In this lesson, we will briefly discuss the imports and configurations required throughout the rest of this course.
Every lesson in this course will assume that you have run the following code before creating any Python visualizations:
You probably have two questions:
- What is the meaning of the
- What does this command do?
First, let's discuss the
% operator is used in iPython notebooks (of which the Jupyter Notebook is an example) to reference magic functions. These are special functions that only work in iPython notebooks (like Jupyter). Here is more information on magic functions from the iPython documentation:
"IPython has a set of predefined ‘magic functions’ that you can call with a command line style syntax. There are two kinds of magics, line-oriented and cell-oriented. Line magics are prefixed with the % character and work much like OS command-line calls: they get as an argument the rest of the line, where arguments are passed without parentheses or quotes. Lines magics can return results and can be used in the right hand side of an assignment. Cell magics are prefixed with a double %%, and they are functions that get as an argument not only the rest of the line, but also the lines below it in a separate argument."
So what is the purpose of
%matplotlib inline command? Let's again refer to iPython's documentation:
"With this backend, the output of plotting commands is displayed inline within frontends like the Jupyter notebook, directly below the code cell that produced it. The resulting plots will then also be stored in the notebook document."
This means that the visualizations we produce will show directly in our Jupyter Notebook instead of opening in a separate window.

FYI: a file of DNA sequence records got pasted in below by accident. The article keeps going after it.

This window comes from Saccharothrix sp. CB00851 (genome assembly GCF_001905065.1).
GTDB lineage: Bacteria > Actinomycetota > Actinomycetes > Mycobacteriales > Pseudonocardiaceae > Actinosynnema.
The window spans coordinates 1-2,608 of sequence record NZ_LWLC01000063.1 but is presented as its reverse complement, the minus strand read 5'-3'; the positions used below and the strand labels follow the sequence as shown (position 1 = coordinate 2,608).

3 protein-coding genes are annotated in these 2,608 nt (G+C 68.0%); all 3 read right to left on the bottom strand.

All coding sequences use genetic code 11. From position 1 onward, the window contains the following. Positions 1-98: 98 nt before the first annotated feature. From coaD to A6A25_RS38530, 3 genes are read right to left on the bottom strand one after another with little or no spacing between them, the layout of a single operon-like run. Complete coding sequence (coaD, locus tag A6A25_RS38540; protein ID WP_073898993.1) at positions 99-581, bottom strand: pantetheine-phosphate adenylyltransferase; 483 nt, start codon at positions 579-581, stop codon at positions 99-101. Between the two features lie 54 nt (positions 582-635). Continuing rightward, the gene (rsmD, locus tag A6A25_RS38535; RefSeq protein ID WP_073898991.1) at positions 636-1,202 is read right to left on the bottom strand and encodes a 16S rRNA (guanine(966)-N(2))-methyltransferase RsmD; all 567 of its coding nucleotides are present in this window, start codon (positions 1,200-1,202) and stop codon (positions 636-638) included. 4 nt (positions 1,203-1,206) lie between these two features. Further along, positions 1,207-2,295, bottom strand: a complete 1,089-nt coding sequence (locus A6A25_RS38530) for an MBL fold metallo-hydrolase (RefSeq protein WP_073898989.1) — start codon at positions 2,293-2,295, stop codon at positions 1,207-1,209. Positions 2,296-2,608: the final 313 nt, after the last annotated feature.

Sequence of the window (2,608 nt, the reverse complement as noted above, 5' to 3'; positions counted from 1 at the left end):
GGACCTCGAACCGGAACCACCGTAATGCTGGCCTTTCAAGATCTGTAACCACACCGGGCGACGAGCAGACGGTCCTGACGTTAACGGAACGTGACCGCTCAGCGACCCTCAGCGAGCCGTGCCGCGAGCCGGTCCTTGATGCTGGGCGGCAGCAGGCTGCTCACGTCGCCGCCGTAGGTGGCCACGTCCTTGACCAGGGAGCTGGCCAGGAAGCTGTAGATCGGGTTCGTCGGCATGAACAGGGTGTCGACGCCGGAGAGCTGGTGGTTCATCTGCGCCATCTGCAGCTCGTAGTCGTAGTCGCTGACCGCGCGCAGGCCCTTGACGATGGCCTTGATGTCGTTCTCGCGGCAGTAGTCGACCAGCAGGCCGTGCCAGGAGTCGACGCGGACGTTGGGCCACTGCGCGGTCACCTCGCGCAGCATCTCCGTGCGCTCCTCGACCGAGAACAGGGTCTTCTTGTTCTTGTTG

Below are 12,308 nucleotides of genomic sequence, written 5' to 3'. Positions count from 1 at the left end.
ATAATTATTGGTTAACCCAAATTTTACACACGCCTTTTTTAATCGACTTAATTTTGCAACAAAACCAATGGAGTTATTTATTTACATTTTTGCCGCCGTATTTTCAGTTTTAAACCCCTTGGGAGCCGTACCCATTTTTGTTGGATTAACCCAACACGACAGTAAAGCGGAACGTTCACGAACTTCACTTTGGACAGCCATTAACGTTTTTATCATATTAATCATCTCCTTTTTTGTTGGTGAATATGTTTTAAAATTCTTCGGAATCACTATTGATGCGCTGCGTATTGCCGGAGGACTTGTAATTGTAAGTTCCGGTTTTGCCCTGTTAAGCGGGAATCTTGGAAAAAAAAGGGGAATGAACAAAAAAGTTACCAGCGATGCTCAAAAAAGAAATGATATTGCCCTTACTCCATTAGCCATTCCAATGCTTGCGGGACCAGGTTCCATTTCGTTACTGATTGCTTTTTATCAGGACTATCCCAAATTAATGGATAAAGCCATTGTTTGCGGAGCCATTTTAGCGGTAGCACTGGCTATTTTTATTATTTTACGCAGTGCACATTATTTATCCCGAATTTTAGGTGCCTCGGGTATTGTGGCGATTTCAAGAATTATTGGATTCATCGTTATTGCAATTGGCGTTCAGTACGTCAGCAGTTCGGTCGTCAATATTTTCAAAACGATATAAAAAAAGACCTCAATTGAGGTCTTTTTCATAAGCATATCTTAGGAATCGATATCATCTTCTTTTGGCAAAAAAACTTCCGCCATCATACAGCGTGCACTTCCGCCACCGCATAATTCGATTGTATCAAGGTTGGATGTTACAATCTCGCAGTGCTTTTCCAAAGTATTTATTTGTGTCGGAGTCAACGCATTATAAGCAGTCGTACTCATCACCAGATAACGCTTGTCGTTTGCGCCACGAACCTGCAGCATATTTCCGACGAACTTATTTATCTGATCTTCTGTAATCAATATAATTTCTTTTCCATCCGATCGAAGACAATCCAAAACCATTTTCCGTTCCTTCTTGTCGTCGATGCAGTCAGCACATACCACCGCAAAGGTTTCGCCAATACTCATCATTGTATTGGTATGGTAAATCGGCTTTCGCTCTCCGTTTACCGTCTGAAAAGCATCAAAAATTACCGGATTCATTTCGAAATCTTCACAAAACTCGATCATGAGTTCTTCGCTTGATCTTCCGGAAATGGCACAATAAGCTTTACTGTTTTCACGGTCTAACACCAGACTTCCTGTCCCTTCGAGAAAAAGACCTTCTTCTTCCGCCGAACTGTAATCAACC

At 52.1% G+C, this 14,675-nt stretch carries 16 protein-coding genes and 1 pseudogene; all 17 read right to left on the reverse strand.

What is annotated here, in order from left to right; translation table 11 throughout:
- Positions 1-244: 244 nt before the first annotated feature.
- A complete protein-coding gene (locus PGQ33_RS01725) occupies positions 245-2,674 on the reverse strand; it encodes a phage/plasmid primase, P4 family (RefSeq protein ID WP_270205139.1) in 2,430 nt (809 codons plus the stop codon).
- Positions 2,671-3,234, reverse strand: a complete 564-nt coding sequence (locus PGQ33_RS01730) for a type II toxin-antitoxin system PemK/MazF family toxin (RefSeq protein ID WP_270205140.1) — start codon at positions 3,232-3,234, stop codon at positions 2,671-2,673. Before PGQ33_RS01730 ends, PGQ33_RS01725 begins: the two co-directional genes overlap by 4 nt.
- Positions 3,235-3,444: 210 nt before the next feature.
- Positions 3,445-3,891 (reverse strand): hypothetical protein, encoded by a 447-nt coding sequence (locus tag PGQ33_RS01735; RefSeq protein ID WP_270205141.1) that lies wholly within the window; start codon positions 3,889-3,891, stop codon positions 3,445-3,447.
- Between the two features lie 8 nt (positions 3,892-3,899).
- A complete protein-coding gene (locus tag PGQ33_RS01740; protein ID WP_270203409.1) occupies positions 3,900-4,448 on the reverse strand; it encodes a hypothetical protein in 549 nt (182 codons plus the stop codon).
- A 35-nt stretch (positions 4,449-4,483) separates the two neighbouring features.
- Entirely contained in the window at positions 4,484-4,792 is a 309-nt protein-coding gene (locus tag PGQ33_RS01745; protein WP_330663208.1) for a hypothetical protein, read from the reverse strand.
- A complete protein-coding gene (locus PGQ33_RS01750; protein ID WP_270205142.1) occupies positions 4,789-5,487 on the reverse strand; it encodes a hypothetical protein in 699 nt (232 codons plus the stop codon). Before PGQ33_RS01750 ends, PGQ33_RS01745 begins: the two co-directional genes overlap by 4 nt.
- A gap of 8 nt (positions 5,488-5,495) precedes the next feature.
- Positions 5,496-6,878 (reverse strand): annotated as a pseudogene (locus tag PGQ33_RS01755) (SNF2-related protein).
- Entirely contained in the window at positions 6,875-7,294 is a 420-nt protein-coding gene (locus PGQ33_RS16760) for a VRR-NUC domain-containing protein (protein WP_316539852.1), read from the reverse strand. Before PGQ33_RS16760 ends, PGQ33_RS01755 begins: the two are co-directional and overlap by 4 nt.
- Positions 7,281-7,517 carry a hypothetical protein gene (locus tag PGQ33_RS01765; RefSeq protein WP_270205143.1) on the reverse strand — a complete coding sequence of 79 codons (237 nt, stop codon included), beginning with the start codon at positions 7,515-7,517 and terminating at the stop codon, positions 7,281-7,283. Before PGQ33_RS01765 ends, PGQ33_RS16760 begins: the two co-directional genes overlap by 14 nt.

Matplotlib has a variety of modules available for import. To begin this course, we will be using the
pyplot module, which is typically imported under the alias
The full command for importing this is below:
import matplotlib.pyplot as plt
Let's test that matplotlib has been installed correctly by creating a very basic line plot. First, create a basic dataset with the
data = range(10)
Next, plot this data using
If your output looks like this, then you can proceed!
If you are working through this course on a Mac that has a Retina display, you may notice that the chart we just created is pretty blurry.
IPython has a built-in solution for this. You can run the following code to change your Jupyter Notebook to 'Retina Mode', which significantly improves the resolution of your visualizations:
from IPython.display import set_matplotlib_formats set_matplotlib_formats('retina')
In this lesson, we learned how to import matplotlib's
pyplot module and how to set visualizations to display within a Jupyter Notebook using
%matplotlib inline. Let's move on to creating some real charts in the next section!